The Power of The Brain: How to Hallucinate Without Taking Any Psychedelics

Say the word hallucinate and the first thing that comes to are drugs. Psychedelics and their image as dangerous have led the word hallucination to be rife with negative connotations. However, hallucinating itself isn’t a dangerous act. It allows you to expand your mind and help you make sense of exactly who you are.

Mainstream media has tried to demonize hallucinations as a symptom of mental health issues or mental instability. Although uncontrollable visions can be a sign of a deeper issue, using a controlled technique can be hugely beneficial. Daydreams become reality, allowing us to put a plan together of how to realise our dreams when we return to ‘reality.’

If you’re looking for a natural way to delve more deeply into your own psyche through hallucinations, the Ganzfeld effect could be the force that liberates your consciousness from our perceived reality.

What is the Ganzfeld effect?

The Ganzfeld effect was first theorized in the 1930s by a psychologist by the name of Wolfgang Metzger (1899-1979), although it has roots in Ancient Greek culture. The term when translated from German into English means complete field, an apt title given its ability to allow you to access the hidden depths of your brain, through a process of complete sensory deprivation.

Metzger decided to test the theory that a complete shut off from your external senses (sight and hearing) would open up the brain for further activity. The Greeks had begun the idea by retreating to pitch black caves to hallucinate, as well as modern stories of trapped miners experiencing visions as a result of the perpetual darkness they lived in. Most interestingly, arctic explorers staring out at an unalterable expanse of white have been shown to experience an altered state of mind by their conditions.

By experimenting on his patients Metzger found that time and time again that a lack of sensory activity could bring on hallucinations. His patients would be blindfolded with a paper blindfold and sat in a silent room, freeing their minds to wander from reality and allow them to create vivid, realistic imagery. He showed that hallucinations occurred at a much higher rate in evenly lit rooms, as the pitch black is more likely to cause the brain to begin the processes associated with sleep.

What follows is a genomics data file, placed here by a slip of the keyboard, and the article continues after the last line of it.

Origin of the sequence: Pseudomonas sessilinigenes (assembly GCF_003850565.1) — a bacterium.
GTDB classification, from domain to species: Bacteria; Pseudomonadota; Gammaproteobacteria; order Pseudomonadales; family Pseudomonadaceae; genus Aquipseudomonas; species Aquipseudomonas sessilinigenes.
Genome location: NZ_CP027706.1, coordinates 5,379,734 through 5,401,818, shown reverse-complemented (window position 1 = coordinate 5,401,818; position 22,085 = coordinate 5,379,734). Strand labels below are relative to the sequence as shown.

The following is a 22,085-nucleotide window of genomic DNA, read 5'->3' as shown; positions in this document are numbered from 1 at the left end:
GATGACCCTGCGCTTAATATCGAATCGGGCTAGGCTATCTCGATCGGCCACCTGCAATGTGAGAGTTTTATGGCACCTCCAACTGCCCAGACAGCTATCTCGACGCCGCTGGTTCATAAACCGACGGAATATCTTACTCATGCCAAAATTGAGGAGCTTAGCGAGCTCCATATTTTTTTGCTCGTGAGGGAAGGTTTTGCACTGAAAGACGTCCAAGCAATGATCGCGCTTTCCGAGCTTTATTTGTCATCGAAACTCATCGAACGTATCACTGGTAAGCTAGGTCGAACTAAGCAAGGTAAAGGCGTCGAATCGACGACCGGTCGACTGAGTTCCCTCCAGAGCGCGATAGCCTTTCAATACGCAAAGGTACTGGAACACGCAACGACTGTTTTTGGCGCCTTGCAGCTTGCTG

It has subsequently become ‘psychological fact’ that a featureless field of vision can bring about healthy hallucinations. Given the simplicity of the theory, it may not come as a surprise that you can replicate the idea at home.

How to naturally hallucinate at home

Replicating the Ganzfeld effect at home is surprisingly simple and certainly doesn’t require you to invest in any specialized scientific equipment.

Items needed:

  • A ping pong ball
  • Noise cancelling headphones
  • A radio
  • An evenly lighted room (overhead lights and no bright colours on the walls, light colour palette preferred)


  1. Cut the ping pong ball in half, so that you have two evenly sized hemispheres
  2. Set the radio to a frequency with no station; you should play the static sound
  3. Ensure only the overhead lights are on
  4. Plug the headphones into the radio and play at a low volume, but loud enough to block out any other sound
  5. Tape the two halves of the ping-pong balls over your eyes. It’s a good idea to line the edges with tape as well, so they’re smooth against your skin.
  6. Allow your mind to wander and be patient.

The power of your imagination and the deep crevices of your mind are opened when you remove yourself from the reality that we all live in each day, which is filled with a constant flurry of noise and images. Whether you are able to ‘see’ on the first attempt is difficult to predict but remain patient and consider it an exercise in exploring your mind.

The ‘reality’ we see before us each day is shaped and moulded by the way our minds perceive it. By depriving our senses for a short period a couple of times a week we might find that we better understand the true nature of the world we live in.


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